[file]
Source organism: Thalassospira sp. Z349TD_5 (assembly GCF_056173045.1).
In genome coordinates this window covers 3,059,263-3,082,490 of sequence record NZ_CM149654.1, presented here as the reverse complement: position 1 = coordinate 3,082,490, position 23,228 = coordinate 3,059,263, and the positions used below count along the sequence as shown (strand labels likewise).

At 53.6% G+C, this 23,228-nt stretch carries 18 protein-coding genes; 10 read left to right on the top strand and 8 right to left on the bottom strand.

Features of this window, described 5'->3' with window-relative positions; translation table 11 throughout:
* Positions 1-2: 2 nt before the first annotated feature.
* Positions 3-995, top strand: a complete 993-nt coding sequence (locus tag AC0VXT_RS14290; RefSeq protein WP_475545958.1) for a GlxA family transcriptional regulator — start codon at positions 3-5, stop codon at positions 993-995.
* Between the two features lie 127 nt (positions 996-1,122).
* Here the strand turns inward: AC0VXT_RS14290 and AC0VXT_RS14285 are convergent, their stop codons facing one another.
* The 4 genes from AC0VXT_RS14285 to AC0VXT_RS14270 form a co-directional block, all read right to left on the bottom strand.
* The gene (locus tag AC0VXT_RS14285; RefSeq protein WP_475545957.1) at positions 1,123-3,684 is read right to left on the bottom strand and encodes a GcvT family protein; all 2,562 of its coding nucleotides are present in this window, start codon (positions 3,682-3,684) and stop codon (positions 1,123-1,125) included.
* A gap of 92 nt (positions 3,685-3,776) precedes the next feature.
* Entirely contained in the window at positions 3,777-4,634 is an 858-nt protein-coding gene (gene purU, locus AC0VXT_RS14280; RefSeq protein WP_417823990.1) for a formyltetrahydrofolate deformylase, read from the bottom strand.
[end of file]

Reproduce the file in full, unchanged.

Source organism: Thalassospira sp. Z349TD_5 (assembly GCF_056173045.1).
In genome coordinates this window covers 3,059,263-3,082,490 of sequence record NZ_CM149654.1, presented here as the reverse complement: position 1 = coordinate 3,082,490, position 23,228 = coordinate 3,059,263, and the positions used below count along the sequence as shown (strand labels likewise).

At 53.6% G+C, this 23,228-nt stretch carries 18 protein-coding genes; 10 read left to right on the top strand and 8 right to left on the bottom strand.

Features of this window, described 5'->3' with window-relative positions; translation table 11 throughout:
* Positions 1-2: 2 nt before the first annotated feature.
* Positions 3-995, top strand: a complete 993-nt coding sequence (locus tag AC0VXT_RS14290; RefSeq protein WP_475545958.1) for a GlxA family transcriptional regulator — start codon at positions 3-5, stop codon at positions 993-995.
* Between the two features lie 127 nt (positions 996-1,122).
* Here the strand turns inward: AC0VXT_RS14290 and AC0VXT_RS14285 are convergent, their stop codons facing one another.
* The 4 genes from AC0VXT_RS14285 to AC0VXT_RS14270 form a co-directional block, all read right to left on the bottom strand.
* The gene (locus tag AC0VXT_RS14285; RefSeq protein WP_475545957.1) at positions 1,123-3,684 is read right to left on the bottom strand and encodes a GcvT family protein; all 2,562 of its coding nucleotides are present in this window, start codon (positions 3,682-3,684) and stop codon (positions 1,123-1,125) included.
* A gap of 92 nt (positions 3,685-3,776) precedes the next feature.
* Entirely contained in the window at positions 3,777-4,634 is an 858-nt protein-coding gene (gene purU, locus AC0VXT_RS14280; RefSeq protein WP_417823990.1) for a formyltetrahydrofolate deformylase, read from the bottom strand.